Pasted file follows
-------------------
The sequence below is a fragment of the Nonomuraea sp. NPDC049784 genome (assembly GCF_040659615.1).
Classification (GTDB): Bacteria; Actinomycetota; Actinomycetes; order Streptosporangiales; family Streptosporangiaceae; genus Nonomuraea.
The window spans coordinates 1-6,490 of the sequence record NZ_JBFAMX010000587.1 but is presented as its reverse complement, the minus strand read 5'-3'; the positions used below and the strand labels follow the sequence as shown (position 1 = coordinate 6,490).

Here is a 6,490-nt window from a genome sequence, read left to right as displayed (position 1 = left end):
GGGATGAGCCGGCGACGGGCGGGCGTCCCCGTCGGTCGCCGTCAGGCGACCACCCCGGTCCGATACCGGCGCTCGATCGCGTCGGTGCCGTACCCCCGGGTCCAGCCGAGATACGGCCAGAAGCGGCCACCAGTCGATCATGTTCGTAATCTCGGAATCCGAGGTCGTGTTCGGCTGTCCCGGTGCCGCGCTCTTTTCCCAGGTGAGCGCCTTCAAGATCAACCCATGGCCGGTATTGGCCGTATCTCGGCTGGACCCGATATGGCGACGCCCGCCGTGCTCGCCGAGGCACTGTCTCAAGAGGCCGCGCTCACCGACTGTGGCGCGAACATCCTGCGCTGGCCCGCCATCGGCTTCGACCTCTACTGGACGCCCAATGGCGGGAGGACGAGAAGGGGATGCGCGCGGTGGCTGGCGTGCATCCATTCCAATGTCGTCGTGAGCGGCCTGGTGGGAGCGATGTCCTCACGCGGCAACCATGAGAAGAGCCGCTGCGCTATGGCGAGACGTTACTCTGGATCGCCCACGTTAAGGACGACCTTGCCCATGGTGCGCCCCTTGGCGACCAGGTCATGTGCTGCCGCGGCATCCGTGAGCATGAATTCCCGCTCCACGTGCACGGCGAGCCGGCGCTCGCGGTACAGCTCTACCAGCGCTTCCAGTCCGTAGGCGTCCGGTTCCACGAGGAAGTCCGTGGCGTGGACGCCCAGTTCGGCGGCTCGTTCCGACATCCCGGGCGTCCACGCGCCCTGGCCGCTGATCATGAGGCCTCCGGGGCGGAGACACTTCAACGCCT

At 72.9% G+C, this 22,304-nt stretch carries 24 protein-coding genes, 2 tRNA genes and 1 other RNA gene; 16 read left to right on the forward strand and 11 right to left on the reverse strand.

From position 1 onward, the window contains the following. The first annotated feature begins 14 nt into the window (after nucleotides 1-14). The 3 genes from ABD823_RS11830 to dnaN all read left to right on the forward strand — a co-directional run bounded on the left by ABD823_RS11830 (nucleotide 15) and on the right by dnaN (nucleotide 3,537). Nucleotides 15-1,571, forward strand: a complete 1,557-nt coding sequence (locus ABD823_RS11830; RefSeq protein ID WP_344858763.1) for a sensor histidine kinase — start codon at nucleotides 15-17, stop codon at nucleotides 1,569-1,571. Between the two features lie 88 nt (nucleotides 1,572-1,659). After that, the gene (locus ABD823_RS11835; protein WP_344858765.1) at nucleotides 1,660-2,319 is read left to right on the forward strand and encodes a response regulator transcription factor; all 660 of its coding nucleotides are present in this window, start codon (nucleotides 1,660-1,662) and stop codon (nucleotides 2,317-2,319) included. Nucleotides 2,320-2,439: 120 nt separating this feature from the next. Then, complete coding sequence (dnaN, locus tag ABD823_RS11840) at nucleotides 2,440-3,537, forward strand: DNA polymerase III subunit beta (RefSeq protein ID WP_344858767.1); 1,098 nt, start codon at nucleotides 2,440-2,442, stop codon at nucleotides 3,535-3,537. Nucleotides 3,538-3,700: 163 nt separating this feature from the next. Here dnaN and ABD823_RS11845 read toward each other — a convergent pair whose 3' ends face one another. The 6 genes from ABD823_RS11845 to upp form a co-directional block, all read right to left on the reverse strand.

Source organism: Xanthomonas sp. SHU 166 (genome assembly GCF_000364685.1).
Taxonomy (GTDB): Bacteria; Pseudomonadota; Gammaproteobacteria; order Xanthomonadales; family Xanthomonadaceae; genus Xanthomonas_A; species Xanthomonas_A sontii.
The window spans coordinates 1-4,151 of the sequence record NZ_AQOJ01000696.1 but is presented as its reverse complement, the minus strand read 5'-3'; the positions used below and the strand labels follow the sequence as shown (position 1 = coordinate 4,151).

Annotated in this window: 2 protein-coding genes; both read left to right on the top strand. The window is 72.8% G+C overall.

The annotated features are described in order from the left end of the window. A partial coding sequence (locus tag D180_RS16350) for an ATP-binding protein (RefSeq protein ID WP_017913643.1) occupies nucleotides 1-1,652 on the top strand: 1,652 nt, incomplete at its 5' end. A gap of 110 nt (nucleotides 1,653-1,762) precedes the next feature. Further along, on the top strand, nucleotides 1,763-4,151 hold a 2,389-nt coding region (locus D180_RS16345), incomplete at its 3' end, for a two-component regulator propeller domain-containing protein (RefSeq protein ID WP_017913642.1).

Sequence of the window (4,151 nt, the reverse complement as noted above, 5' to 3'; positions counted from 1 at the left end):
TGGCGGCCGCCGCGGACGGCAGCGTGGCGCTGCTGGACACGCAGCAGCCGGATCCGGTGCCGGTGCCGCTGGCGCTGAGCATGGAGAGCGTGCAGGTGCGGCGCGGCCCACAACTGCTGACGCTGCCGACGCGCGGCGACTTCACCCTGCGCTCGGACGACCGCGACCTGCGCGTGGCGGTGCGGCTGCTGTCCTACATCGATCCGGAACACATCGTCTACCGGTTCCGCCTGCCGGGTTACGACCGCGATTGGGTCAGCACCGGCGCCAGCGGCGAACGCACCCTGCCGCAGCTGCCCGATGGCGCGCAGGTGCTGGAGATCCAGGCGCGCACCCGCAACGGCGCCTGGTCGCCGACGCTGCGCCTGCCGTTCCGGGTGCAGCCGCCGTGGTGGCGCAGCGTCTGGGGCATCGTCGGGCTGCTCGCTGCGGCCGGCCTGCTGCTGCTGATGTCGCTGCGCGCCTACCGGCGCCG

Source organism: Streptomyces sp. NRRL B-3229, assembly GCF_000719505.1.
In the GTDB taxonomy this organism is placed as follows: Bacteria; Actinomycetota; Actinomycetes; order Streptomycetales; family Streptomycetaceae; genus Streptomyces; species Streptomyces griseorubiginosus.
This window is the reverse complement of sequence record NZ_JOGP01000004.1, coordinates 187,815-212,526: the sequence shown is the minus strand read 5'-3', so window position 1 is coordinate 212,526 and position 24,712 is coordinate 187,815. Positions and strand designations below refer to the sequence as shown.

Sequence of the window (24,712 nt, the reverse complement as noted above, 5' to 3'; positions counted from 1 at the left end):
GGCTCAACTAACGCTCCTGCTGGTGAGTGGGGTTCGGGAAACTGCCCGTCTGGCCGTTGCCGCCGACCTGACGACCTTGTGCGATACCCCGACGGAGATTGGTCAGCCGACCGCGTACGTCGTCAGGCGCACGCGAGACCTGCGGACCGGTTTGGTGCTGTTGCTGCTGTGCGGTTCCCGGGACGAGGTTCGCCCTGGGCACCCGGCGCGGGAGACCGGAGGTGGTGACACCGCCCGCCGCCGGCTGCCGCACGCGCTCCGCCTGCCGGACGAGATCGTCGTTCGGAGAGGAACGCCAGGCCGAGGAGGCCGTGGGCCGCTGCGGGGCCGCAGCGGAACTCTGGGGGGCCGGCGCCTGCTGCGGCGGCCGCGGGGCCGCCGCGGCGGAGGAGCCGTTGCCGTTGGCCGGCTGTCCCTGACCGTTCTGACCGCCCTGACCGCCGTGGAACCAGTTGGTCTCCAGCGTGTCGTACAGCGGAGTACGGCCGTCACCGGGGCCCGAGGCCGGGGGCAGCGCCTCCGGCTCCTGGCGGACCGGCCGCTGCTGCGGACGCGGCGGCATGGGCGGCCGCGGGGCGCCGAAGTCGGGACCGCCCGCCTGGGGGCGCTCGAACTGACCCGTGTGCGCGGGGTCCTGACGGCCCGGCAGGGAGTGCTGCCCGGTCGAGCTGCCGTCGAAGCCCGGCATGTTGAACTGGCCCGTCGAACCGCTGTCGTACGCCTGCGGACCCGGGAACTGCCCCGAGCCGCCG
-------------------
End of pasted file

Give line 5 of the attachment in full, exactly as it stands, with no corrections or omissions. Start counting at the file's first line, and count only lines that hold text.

GGGATGAGCCGGCGACGGGCGGGCGTCCCCGTCGGTCGCCGTCAGGCGACCACCCCGGTCCGATACCGGCGCTCGATCGCGTCGGTGCCGTACCCCCGGGTCCAGCCGAGATACGGCCAGAAGCGGCCACCAGTCGATCATGTTCGTAATCTCGGAATCCGAGGTCGTGTTCGGCTGTCCCGGTGCCGCGCTCTTTTCCCAGGTGAGCGCCTTCAAGATCAACCCATGGCCGGTATTGGCCGTATCTCGGCTGGACCCGATATGGCGACGCCCGCCGTGCTCGCCGAGGCACTGTCTCAAGAGGCCGCGCTCACCGACTGTGGCGCGAACATCCTGCGCTGGCCCGCCATCGGCTTCGACCTCTACTGGACGCCCAATGGCGGGAGGACGAGAAGGGGATGCGCGCGGTGGCTGGCGTGCATCCATTCCAATGTCGTCGTGAGCGGCCTGGTGGGAGCGATGTCCTCACGCGGCAACCATGAGAAGAGCCGCTGCGCTATGGCGAGACGTTACTCTGGATCGCCCACGTTAAGGACGACCTTGCCCATGGTGCGCCCCTTGGCGACCAGGTCATGTGCTGCCGCGGCATCCGTGAGCATGAATTCCCGCTCCACGTGCACGGCGAGCCGGCGCTCGCGGTACAGCTCTACCAGCGCTTCCAGTCCGTAGGCGTCCGGTTCCACGAGGAAGTCCGTGGCGTGGACGCCCAGTTCGGCGGCTCGTTCCGACATCCCGGGCGTCCACGCGCCCTGGCCGCTGATCATGAGGCCTCCGGGGCGGAGACACTTCAACGCCT